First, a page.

sky overhead nor heard the characteristic whir of the motor, and yet
both shell craters were very close to the tracks. In Alsace they were
constantly in sight, but seldom attacked and almost never scored a hit,
while the French gunners seemed perfectly happy to fire shrapnel at
them all afternoon with the same indecisive result. One could not even
take the white shrapnel clouds as a point of departure in looking for
the aeroplane - though the French artillery is very justly famous for
its accuracy of fire. In this instance as in all air raids the success
scored seemed pitifully futile, for it was not a military train,
and most of the wounded were noncombatants. It had added its little
unnecessary mite of suffering, and of hatred to the vast monument
which Germany has reared to herself and by which she will always be




You can little imagine how lonely it is here under the black,
star-swept sky, the houses only masses of regular blackness in the
darkness, the street silent as a dune in the desert, and devoid of
any sign of human life. Muffled and heavy, the explosion of a torpedo
inscribes its solitary half-note on the blank lines of the night's
stillness. I go up to my room, and sigh with relief as my sulphur match
boils blue and breaks into its short-lived yellow flame. Shadows are
born, leaping and rising, and I move swiftly towards my candle-end,
the flame catches, and burns straight and still in the cold, silent
room. The people who lived here were very religious; an ivory Christ
on an ebony crucifix hangs over the door, and a solemn-eyed, pure and
lovely head of Jeanne d'Arc stands on my mantel. What a marvellous
history - hers! I think it the most beautiful, mystic tale in our human

Silence - sleep - the crowning mercy. A few hours go by.


"There is a call, Monsieur Shin - _un couché à_ - - "

I wake. The night clerk of the Bureau is standing in the doorway. An
electric flashlight in his hand sets me a-blinking. I dress, shivering
a bit, and am soon on my way. The little gray machine goes cautiously
on in the darkness, bumping over shell-holes, guided by the iridescent
mud of the last day's rain. I reach a wooded stretch - - _phist!_ a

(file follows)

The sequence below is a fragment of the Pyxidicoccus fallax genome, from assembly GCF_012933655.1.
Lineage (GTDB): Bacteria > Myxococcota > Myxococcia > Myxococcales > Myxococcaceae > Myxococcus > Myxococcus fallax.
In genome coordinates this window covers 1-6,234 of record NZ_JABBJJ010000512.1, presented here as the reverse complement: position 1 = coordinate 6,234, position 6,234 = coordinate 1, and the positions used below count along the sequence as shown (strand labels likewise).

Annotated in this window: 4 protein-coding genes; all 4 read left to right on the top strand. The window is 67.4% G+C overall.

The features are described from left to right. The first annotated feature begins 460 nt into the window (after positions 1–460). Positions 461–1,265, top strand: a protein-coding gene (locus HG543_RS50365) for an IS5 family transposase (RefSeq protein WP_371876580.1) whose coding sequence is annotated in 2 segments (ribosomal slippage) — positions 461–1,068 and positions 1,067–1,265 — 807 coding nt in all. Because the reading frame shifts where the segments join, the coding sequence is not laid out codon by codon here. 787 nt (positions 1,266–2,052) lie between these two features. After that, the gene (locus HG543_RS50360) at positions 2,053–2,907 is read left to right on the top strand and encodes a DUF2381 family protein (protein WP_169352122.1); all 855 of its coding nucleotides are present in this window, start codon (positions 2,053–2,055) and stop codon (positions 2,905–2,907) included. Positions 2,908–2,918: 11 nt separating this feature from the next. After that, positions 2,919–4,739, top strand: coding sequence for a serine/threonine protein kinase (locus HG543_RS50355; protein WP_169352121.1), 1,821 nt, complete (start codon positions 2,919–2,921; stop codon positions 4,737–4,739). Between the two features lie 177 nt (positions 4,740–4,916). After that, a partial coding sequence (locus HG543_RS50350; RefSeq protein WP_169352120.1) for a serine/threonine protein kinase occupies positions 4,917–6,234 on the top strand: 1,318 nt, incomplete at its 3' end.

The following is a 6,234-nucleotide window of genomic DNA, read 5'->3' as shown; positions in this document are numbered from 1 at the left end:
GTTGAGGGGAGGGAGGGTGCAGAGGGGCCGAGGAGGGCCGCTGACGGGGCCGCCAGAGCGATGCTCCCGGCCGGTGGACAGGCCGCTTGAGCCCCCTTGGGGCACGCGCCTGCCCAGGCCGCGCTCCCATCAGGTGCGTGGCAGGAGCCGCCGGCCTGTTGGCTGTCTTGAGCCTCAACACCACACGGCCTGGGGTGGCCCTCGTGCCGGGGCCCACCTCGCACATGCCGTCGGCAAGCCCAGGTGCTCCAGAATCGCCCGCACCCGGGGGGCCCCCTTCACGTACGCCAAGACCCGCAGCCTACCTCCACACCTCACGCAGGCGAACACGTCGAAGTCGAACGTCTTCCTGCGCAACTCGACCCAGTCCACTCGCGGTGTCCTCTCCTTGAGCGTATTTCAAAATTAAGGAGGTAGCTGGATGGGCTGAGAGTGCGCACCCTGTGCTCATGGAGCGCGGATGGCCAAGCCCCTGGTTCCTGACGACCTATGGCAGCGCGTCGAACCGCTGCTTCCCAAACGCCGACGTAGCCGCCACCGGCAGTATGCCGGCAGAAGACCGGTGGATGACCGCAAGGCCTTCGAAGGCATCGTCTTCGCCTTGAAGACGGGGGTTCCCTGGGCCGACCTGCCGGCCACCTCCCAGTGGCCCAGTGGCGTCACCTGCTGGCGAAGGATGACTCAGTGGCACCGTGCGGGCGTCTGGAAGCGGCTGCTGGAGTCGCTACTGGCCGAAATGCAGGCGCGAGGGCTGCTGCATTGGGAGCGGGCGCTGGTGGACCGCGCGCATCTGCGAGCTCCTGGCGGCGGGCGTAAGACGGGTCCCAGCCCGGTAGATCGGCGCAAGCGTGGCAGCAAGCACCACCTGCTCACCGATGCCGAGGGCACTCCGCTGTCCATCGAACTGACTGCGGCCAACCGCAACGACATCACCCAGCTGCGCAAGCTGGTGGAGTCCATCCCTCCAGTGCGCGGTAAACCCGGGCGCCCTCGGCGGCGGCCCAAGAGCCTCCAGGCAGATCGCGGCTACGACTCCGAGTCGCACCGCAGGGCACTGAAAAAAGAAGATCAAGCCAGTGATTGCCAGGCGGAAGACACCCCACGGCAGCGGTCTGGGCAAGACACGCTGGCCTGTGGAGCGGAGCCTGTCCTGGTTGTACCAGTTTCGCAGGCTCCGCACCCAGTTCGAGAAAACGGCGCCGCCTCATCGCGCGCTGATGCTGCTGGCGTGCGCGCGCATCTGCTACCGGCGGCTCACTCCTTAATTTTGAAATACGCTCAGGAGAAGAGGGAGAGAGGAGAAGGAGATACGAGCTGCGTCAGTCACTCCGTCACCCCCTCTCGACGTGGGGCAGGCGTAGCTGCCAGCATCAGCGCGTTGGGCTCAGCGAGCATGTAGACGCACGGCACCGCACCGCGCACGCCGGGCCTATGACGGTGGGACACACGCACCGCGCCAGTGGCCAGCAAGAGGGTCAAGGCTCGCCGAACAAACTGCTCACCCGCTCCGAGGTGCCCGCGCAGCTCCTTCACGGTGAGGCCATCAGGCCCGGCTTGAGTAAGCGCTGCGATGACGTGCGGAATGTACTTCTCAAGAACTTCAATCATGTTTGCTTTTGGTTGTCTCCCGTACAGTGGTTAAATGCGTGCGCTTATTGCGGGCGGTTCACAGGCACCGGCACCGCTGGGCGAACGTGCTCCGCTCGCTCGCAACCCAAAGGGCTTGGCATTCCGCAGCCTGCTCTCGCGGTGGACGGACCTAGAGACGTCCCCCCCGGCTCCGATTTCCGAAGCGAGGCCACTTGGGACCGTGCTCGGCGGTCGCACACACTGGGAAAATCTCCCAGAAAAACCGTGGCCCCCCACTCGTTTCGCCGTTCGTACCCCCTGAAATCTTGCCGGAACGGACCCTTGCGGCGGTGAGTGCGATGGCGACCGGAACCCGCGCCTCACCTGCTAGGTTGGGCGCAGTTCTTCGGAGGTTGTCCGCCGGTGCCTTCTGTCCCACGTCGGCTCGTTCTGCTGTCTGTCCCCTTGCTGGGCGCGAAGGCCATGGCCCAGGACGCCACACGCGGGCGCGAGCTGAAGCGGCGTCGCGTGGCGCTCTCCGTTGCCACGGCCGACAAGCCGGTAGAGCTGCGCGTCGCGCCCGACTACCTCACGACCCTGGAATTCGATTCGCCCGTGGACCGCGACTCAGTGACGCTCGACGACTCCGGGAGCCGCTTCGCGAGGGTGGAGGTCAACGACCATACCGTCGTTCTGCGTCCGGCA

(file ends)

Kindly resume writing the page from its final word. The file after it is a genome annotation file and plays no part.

rifle bullet goes winging somewhere. A bright flash illuminates the
road. A shell sizzles overhead. I reach the _poste de secours_ and
find a soldier in the roadway. More electric hand-lamps. Down a path
comes a stretcher and a man wounded in arm and thigh. We put him into
the wagon, cover him up, and away I start on my long, dark ride to the
hospital, a lonely, nerve-tightening ride.

_Stray Thoughts_

The voice of war is the voice of the shell. You hear a perfectly
horrible sound as if the sky were made of cloth and the Devil were
tearing it apart, a screaming undulating sound followed by an explosion
of fearful violence, _bang!_ The violence of the affair is what
impresses you, the suddenly released energy of that murderous burst.
When I was a child I used to wander around the shore and pick up hermit
crabs and put them on a plate. After a little while you would see a
very prudent claw come out of the shell, then two beady eyes, finally
the crab _in propria persona_. I was reminded of that scene on seeing
people come cautiously out of their houses after a shell had fallen,
peeping carefully out of doorways, and only venturing to emerge after a
long reconnoitring.

I am staying here. It was my design to leave at the beginning of the
year, but why should I go? I am very happy to be able to do something
here, very proud to feel that I am doing something. In times to come
when more Americans realize their lost opportunity, there will be many
regrets, but you and I will be content. So wish me the best. Not that
there is anything attractive to keep me here. To live continually under
shell fire is a hateful experience, and the cheerless life, so empty
of any domesticity, and the continuous danger are acid to any one with
memories of an old, beloved New England hearth and close family ties
and friendships. To half jest, I am enduring war for peace of mind.

How lonely my old house must be when the winter storms surge round it
at midnight. How the great flakes must swirl round its ancient chimney,
and fall softly down the black throat of the fireplace to the dark,
ungarnished hearth. The goblin who polished the pewter plates in the
light of the crumbling fire-brands has gone to live with his brother in
a hollow tree on the hill. But when you come to Topsfield, the goblin
himself, red flannel cap and all, will open the door to you as the
house's most honored and welcome guest.

A _fusée éclairante_ has just run over the wood - the _bois de la
mort_ - the wood of the hundred thousand dead. And side by side with
the dead are the living, the soldiers of the army of France, holding,
through bitter cold and a ceaseless shower of iron and hell, the
far-stretching lines. If there is anything I am proud of, it is of
having been with the French army - the most devoted and heroic of the



_A Gallant Blessé_

I was stationed at one of our _postes de secours_ the other night
during a terrible rainstorm. The wind does blow on top of these
mountains when it begins! About bedtime, which is at 7.30 (we eat our
dinner at 4.30 - it is pitch dark then), a call came from one of our
_postes_ three kilometres nearer the line. There was a captain wounded
and they asked me to go for him. I cannot speak French well, but I made
them understand. The _poste_ is at the foot of the mountain, hidden
from the _Boches_ by the trees in the woods only. At night we cannot
use lights, for the Germans would see us easily, and then there would
be a dead American in short order. Of course, I told them I would go,
but it would be dangerous for the _blessé_. I could jump out in case I
should run into a ravine, but I could not save the man on the stretcher
if anything happened. They understood, and, after about half an hour,
we heard another knock on the cabin door, and they brought the captain
in - four men, one on each corner of a stretcher. They put him on the